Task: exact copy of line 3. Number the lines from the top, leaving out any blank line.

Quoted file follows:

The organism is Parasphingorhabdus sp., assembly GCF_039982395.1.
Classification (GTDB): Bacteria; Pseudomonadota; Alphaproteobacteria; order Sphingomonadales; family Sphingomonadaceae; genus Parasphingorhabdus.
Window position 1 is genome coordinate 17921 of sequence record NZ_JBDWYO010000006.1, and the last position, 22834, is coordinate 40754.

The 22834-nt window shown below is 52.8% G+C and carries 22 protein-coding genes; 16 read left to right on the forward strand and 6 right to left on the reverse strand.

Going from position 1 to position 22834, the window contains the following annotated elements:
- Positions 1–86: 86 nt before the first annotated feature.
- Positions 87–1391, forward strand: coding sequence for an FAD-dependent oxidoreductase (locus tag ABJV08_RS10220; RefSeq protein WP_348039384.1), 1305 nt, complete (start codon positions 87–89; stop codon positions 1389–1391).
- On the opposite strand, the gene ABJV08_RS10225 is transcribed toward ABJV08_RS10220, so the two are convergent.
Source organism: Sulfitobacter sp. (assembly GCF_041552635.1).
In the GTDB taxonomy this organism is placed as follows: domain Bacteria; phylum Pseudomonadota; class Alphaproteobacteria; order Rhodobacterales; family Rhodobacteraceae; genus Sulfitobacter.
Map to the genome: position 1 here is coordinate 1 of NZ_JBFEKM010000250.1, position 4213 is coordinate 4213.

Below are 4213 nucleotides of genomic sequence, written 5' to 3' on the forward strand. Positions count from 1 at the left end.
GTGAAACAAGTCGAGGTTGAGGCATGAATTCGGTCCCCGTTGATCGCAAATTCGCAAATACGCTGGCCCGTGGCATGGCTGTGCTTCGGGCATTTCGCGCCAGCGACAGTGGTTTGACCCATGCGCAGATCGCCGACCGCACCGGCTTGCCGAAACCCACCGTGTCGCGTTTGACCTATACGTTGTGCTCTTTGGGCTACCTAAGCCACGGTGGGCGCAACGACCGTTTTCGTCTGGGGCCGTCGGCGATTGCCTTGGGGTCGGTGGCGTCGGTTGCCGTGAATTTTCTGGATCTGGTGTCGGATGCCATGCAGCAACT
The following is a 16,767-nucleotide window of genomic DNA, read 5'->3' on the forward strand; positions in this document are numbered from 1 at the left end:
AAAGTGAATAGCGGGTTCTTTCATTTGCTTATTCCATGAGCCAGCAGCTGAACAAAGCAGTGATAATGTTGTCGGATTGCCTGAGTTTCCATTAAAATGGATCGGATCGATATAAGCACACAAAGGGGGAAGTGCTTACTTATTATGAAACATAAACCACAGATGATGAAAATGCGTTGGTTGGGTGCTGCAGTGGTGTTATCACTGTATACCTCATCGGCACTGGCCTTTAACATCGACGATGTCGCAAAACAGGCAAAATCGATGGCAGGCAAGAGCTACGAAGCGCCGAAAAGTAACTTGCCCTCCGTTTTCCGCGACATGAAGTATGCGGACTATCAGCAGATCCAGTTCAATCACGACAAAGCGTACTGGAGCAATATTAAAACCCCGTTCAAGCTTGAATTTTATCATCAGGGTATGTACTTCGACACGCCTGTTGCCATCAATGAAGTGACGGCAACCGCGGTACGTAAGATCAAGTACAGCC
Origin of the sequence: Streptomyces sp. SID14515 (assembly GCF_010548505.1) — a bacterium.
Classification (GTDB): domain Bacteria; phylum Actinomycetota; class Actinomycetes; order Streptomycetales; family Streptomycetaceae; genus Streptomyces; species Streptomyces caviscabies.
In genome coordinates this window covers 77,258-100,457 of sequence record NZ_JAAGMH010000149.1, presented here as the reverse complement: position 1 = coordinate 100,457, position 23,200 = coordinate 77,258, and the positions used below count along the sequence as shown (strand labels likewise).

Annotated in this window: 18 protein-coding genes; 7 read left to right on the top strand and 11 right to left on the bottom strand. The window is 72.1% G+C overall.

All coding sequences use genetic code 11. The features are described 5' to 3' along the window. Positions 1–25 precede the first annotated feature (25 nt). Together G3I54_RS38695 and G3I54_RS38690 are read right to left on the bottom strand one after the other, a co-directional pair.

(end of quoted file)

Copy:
Window position 1 is genome coordinate 17921 of sequence record NZ_JBDWYO010000006.1, and the last position, 22834, is coordinate 40754.